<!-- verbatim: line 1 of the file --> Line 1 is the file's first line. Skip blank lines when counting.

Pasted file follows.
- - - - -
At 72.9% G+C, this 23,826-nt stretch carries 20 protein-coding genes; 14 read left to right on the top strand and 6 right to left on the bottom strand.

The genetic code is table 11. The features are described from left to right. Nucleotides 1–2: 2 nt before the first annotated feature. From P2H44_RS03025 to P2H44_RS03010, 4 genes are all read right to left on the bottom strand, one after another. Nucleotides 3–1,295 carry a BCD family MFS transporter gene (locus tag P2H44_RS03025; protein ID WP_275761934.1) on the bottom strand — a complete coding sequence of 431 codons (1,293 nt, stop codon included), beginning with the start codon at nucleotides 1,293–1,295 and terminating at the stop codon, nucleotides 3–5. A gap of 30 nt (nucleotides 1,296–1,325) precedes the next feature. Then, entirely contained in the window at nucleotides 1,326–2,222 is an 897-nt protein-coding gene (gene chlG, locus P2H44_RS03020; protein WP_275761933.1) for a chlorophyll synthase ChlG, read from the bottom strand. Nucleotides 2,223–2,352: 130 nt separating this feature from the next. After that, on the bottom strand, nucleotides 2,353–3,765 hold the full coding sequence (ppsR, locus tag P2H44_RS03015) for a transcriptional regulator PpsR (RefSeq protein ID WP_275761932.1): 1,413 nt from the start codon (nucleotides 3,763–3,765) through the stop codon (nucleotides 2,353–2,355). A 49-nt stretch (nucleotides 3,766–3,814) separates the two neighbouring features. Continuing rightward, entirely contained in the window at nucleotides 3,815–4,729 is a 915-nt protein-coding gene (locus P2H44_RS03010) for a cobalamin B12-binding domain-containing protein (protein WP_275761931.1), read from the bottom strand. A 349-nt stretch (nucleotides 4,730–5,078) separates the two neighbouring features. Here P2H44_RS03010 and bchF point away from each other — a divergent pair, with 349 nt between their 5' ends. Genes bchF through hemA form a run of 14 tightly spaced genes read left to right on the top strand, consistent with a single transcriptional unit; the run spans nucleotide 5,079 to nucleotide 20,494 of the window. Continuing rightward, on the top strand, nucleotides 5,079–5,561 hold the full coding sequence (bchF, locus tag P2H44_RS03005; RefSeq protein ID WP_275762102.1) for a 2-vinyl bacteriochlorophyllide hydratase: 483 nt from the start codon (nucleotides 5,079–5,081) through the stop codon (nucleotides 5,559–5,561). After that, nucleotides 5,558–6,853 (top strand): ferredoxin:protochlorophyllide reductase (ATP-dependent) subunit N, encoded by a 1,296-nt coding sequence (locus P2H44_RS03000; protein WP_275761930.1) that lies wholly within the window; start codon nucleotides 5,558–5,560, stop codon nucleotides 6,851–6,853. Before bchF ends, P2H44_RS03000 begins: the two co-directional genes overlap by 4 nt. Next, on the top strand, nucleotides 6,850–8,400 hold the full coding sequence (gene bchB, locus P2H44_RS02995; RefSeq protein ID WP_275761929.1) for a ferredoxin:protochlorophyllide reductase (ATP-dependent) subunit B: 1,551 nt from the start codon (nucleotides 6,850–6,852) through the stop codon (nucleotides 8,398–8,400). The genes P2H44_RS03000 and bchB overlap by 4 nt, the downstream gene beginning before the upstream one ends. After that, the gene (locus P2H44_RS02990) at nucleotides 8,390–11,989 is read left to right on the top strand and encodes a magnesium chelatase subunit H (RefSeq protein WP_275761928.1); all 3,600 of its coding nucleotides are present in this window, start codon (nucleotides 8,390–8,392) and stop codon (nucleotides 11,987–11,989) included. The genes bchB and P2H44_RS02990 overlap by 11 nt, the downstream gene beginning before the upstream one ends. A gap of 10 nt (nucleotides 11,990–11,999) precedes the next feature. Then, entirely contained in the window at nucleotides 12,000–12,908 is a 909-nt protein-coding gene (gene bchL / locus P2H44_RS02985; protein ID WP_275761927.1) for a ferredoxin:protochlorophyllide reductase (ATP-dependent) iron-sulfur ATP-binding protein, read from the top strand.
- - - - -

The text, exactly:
At 72.9% G+C, this 23,826-nt stretch carries 20 protein-coding genes; 14 read left to right on the top strand and 6 right to left on the bottom strand.